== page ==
Wednesday, September 17, 2014

Pierre's Masculinity

War and Peace has so far focused heavily on Pierre Bezukhov who I think is a very interesting main character to have since he doesn't always live up to the social constructs one would usually think a main character of a dramatic novel like War and Peace would. Specifically, I'd like to look at the construct of masculinity. Pierre is the center focus of the peace times of War and Peace which is not very masculine since he never leaves the protective sphere of society to go to war, but at the same time his greatest vices are women, drinking, parties, etc, which are all masculine pastimes. His partiality to women especially lends him heterosexual privilege, but the fact that he doesn't seem to actually attract many women somewhat undermines that. Because of all this, he is a relatively average character in terms of masculinity. When he marries Helene, however, things shift for his character. First of all, he has to give up his vices. On the other hand, he's able to land a beautiful and coveted women. When her rumored affair reaches him, he challenges Dolokhov to a duel which would've been a very masculine way of settling things back then, but then immediately regrets it. However, his regret is internal, and the fact that he is still able to wound Dolokhov (as ungraceful and probably accidental as the act might've been), still he is able to prove himself to some degree. When Helene finally confronts him about the incident and ridicules his masculinity by saying that any woman married to him would want to have an affair with a more worthy man, he nearly becomes abusive in an attempt to display his masculinity in the worst way possible. I'm curious to see how his character will grow from now on and if he'll keep struggling towards a higher degree of masculinity now that he has the public's eye on him or if he'll recede back and be just as naive and submissive as ever. The end of his fight with Helene when he gives her control of his estates in Great Russia and leaves for Petersburg makes me think that perhaps the latter is more probable, but who knows! What do you guys think?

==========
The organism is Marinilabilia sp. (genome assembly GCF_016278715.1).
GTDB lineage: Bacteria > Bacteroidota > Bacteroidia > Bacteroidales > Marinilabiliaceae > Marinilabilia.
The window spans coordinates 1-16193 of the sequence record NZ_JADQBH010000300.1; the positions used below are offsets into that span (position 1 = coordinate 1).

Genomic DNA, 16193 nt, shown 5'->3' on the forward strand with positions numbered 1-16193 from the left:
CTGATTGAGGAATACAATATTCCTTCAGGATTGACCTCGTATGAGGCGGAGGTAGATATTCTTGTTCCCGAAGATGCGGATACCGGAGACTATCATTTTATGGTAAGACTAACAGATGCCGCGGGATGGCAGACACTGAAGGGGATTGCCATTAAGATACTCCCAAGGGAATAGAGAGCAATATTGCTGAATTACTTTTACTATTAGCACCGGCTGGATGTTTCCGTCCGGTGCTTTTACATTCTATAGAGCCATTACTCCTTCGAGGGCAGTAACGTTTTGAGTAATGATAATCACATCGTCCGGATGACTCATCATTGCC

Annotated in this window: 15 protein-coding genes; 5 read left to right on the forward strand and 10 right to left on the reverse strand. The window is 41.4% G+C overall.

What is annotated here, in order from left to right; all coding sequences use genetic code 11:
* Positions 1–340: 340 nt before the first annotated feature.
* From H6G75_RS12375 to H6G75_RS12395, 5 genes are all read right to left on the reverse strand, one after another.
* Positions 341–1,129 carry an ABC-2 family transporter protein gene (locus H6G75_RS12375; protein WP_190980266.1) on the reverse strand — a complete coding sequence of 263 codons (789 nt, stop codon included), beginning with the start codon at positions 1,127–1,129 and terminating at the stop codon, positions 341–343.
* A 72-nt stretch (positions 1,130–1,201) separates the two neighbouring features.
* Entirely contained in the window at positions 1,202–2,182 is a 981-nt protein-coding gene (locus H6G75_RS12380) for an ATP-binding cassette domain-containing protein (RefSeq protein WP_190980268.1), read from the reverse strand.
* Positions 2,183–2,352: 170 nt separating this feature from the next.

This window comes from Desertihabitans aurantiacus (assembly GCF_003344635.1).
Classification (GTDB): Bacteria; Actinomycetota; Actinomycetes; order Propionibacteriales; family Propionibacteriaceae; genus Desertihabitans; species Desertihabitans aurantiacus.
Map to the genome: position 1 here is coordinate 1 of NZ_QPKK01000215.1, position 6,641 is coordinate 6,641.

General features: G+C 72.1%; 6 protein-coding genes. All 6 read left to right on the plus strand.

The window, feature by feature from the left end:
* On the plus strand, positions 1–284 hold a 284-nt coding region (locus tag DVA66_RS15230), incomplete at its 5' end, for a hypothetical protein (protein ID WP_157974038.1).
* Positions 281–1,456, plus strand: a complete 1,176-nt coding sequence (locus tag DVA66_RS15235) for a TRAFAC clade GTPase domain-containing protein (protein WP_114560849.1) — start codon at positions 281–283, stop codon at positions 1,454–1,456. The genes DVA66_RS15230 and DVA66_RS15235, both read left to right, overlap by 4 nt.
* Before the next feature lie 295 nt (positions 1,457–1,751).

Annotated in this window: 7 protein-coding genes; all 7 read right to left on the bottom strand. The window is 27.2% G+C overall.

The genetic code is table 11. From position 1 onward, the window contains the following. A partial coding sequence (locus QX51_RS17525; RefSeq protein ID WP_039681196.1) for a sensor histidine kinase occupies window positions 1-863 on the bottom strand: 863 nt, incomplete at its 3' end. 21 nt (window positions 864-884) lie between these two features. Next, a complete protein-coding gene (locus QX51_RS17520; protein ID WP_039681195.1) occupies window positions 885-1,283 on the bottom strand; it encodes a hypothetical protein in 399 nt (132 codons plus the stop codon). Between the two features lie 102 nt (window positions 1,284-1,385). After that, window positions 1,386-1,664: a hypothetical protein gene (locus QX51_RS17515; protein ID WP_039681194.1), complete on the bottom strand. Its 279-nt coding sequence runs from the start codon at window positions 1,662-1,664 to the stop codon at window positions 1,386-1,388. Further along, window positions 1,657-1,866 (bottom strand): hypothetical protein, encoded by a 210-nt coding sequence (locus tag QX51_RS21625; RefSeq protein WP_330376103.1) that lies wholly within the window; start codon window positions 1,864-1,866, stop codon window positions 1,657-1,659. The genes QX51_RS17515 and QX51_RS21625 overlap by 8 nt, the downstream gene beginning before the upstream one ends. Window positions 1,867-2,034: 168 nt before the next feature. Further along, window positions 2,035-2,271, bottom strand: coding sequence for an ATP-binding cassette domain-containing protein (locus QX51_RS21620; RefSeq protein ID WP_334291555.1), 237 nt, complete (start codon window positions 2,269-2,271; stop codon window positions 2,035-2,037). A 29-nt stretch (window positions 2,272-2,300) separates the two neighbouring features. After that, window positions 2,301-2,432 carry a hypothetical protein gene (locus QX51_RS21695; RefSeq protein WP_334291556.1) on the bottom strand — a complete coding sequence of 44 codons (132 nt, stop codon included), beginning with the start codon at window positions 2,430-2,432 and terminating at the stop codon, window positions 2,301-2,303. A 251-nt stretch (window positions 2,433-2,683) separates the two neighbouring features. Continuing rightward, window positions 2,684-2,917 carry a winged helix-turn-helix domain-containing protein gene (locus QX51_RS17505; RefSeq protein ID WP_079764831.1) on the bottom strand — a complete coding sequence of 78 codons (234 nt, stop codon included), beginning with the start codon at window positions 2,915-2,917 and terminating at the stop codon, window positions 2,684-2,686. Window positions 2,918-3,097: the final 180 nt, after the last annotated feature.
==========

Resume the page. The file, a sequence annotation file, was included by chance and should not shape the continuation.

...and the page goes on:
5 comments:

  1. I definitely also found it odd that after the big fight with Helene he would just give her his properties....odd indeed :-D. Maybe the reasoning behind it will be revealed in the next chapters/books. Great piece though!

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  2. yeah it was definitely a weaker reaction than I expected. Also thanks!

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  3. I think it is really interesting how you explained both sides of Pierre and in what ways he is masculine and what ways he isn't. I think, subconsciously, he doesn't like Helene because marrying her does force him to quit his masculine games. Also, although you say he regrets injuring Dolokhov, I think it is still a very masculine move. Almost any human being, besides a sociopath, would have some regret when they injure another human, even if they had many masculine properties.

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  4. I totally see what you're saying but would argue that if dolokhov had been the one to injure Pierre he probably wouldn't have reacted as strongly. Empathy and guilt definitely would've still been present, but because Pierre hasn't seen war and hasn't had his emotions as oppressed as some of the more masculine men in this book his reaction was probably more genuine and therefore in a way more feminine.

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  5. I really enjoyed your writing focusing on Pierre-s masculinity, a theme I wouldn't have given a second thought. Do you think if Pierre evolves into a more masculine person, would it give him more maturity and clearheadedness? He seems to be like a child who does not realize what he can do and, being unsure of himself, submits to others for guidance, etc.

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